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Applied Optics

Applied Optics


  • Vol. 29, Iss. 31 — Nov. 1, 1990
  • pp: 4599–4607

Using refraction caustics to monitor evaporation of liquid drop lenses

James A. Lock, Jearl D. Walker, and James H. Andrews  »View Author Affiliations

Applied Optics, Vol. 29, Issue 31, pp. 4599-4607 (1990)

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Irregularities in the perimeter of a water droplet adhering to a vertical pane of glass cause perturbations in the curvature of the droplet surface. When laser light passes through such a droplet, the perturbations produce a far field refraction caustic, which is a section of the caustic known as the parabolic umbilic in the catastrophe theory classification. As the water evaporates and the droplet surface curvature changes, the section of the parabolic umbilic caustic on the viewing screen also changes. We determine the evolution of curvature of the droplet surface by observing the evolution of the far field caustic and the locations on the droplet responsible for the various features of the caustic.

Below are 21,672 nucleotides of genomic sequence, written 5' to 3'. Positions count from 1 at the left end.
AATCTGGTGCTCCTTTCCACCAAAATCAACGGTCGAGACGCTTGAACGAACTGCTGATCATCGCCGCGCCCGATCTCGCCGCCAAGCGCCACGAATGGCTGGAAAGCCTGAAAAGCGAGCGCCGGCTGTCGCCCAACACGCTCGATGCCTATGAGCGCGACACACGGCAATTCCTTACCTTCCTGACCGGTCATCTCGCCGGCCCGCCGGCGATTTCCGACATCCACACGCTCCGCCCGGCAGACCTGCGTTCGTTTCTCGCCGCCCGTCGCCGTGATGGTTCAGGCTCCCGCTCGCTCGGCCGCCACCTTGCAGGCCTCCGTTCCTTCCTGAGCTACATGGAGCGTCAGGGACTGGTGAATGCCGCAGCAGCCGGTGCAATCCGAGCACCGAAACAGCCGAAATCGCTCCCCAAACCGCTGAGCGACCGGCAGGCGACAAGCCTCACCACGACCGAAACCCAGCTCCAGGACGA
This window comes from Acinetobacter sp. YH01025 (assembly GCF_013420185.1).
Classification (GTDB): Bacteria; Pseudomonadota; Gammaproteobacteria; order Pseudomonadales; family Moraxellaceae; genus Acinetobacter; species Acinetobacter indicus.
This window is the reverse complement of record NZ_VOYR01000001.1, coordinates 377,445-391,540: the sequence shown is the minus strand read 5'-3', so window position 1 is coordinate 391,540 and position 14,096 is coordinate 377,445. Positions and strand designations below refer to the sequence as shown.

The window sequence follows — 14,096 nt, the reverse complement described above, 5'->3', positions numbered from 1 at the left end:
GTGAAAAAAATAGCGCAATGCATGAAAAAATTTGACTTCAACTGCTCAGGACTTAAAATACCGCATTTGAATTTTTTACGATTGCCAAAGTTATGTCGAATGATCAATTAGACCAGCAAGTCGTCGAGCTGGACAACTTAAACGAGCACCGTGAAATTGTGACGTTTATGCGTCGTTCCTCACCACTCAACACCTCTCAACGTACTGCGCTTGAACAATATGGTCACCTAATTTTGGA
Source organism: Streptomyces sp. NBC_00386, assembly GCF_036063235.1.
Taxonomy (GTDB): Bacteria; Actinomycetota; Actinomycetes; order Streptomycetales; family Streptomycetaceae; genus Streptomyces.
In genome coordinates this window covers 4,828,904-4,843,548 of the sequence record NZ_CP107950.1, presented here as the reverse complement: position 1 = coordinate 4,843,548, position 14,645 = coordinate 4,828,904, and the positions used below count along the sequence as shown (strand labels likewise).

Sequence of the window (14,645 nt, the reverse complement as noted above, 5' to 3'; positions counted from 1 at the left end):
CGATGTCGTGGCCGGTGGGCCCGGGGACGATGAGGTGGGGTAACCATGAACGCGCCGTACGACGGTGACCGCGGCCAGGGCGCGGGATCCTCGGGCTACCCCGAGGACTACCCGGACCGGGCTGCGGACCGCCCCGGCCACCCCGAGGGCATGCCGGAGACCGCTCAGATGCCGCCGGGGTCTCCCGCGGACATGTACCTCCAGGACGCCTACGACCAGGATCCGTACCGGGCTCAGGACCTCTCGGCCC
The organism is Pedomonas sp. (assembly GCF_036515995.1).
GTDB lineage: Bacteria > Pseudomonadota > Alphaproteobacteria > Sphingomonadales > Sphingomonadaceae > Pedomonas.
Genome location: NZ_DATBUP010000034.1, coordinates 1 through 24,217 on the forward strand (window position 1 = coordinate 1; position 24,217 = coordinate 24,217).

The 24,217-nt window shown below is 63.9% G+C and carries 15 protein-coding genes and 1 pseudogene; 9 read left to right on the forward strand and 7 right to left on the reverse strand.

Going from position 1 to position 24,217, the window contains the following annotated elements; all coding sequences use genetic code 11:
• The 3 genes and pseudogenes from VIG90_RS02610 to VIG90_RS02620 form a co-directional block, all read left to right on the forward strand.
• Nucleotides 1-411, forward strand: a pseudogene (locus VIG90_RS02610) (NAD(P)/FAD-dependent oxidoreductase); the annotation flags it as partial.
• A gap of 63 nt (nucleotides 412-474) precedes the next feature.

© 1990 Optical Society of America

Original Manuscript: July 14, 1989
Published: November 1, 1990

James A. Lock, Jearl D. Walker, and James H. Andrews, "Using refraction caustics to monitor evaporation of liquid drop lenses," Appl. Opt. 29, 4599-4607 (1990)

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